COLUMBIA, S.C. — Essie Mae Washington-Williams, the mixed-race daughter of onetime segregationist senator Strom Thurmond who kept her parentage secret for more than 70 years, has died. She was 87.
Vann Dozier of Leevy’s Funeral Home in Columbia said Washington-Williams died Sunday. A cause of death was not given.
Washington-Williams was the daughter of Thurmond and his family’s black maid. The identity of her famous father was rumored for decades in political circles and the black community. She later said she kept his secret because, “He trusted me, and I respected him.”
Not until after Thurmond’s death in 2003 at age 100 did Washington-Williams come forward and say her father was the white man who ran for president on a segregationist platform and served in the U.S. Senate for more than 47 years.
“I am Essie Mae Washington-Williams, and at last I am completely free,” Washington-
Williams said at a news conference in 2003, after revealing her secret in an interview with The Washington Post.
She was born in 1925 after Thurmond, then 22, had an affair with a 16-year-old black maid who worked in his family’s Edgefield, S.C., home. She spent years as a schoolteacher in Los Angeles, keeping in touch with her famous father.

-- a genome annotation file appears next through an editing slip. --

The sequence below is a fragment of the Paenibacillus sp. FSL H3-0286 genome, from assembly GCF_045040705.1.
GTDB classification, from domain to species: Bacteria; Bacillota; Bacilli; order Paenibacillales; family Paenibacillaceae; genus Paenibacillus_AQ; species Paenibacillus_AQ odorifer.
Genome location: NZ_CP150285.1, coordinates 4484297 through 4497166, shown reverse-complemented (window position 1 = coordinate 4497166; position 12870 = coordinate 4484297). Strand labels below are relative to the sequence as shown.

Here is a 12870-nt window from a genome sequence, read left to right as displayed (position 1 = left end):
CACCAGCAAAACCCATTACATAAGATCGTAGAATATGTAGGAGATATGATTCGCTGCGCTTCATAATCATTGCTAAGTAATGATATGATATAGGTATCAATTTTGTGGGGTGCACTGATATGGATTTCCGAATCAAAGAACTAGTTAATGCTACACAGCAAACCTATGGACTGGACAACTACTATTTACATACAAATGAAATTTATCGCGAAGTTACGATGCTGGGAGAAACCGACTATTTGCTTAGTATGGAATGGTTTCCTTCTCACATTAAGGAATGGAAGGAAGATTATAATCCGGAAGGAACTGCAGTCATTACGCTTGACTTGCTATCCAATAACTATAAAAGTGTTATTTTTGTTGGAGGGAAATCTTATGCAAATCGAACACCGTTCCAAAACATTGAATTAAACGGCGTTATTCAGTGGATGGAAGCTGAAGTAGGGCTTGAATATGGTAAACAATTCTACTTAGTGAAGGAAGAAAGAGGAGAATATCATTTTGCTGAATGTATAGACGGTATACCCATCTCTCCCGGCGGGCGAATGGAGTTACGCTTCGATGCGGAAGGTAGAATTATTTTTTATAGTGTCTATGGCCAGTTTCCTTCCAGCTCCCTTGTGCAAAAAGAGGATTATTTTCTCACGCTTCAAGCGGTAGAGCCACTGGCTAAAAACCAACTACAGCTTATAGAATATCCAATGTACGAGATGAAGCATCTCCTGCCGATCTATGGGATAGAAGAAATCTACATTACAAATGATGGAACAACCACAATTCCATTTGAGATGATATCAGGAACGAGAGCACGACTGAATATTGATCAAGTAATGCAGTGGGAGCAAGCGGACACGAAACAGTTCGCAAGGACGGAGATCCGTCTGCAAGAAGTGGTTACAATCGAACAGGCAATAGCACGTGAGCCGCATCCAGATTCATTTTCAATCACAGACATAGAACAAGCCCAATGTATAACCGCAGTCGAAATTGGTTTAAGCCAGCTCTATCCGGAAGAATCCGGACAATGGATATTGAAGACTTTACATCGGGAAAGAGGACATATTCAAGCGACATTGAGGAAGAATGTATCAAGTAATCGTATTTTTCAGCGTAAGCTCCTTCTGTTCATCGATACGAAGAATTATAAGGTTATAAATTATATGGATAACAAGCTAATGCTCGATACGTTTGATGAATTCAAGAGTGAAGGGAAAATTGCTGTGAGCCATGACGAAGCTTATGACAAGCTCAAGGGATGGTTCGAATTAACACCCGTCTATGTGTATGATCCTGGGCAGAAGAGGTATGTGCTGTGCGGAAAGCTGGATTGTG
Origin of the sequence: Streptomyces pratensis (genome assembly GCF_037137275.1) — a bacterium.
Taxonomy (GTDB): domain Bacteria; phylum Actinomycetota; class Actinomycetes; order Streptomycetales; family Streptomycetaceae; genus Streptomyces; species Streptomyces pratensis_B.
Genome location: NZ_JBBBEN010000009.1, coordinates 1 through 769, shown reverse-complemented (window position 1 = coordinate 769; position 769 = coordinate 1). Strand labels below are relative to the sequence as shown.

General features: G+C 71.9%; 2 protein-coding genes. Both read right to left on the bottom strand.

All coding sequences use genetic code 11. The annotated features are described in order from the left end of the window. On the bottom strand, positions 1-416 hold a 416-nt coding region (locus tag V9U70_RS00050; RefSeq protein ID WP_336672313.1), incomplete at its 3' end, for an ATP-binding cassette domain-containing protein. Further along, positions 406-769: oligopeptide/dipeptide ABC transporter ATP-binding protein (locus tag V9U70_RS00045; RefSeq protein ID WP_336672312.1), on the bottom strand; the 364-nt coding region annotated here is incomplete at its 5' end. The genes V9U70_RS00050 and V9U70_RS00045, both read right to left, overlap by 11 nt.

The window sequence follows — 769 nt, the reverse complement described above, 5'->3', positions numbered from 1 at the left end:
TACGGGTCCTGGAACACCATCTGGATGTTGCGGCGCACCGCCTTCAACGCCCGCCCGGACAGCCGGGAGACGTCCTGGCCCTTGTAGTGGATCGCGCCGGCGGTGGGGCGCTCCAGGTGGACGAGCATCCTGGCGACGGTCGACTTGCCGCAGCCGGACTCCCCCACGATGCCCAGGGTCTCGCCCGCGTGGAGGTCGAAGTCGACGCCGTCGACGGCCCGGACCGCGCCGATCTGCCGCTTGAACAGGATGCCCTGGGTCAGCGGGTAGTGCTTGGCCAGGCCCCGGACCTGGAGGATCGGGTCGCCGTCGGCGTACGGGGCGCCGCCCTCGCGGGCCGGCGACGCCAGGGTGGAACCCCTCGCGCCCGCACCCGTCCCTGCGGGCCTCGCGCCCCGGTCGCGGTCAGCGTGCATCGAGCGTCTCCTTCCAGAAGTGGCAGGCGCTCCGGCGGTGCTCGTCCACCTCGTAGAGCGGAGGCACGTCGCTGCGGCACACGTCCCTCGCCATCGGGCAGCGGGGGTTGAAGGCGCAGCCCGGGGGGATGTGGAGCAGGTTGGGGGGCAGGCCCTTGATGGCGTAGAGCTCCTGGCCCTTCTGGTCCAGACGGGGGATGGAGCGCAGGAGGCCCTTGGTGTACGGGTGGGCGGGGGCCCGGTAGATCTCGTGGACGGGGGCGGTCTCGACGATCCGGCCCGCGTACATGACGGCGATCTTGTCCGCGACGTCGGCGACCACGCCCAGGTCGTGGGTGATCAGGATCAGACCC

While Thurmond never publicly acknowledged his daughter, his family acknowledged her claim after she came forward. She later said Thurmond’s widow, Nancy, was “a very wonderful person” and called Strom Thurmond Jr. “very caring, and interested in what’s going on with me.”
Paul Thurmond, a South Carolina state senator and son of Strom Thurmond, said in an e-mail to the Associated Press, “I was sorry to hear of the passing of Ms. Washington-Williams. She was kind and gracious and I have the greatest respect for her, her life and her legacy.”
Washington-Williams was raised by Mary and John Washington in Coatesville, Pa. When she was 13, Mary Washington’s sister, Carrie Butler, told Essie Mae that she was her mother.
Washington-Williams met Thurmond for the first time a few years later in a law office in Thurmond’s hometown of Edgefield. “He never called my mother by her name. He didn’t verbally acknowledge that I was his child,” Washington-Williams wrote in her autobiography, “Dear Senator: A Memoir by the Daughter of Strom Thurmond.”
He supported her, paying for her to attend then-South Carolina State College at the same time Thurmond was governor. He also helped her later after she was widowed in the 1960s.
Washington-Williams was left unsettled by her father’s death. At her daughter’s encouragement, she decided to make her story public.
“In a way, my life began at 78, at least my life as who I really was,” Washington-Williams wrote.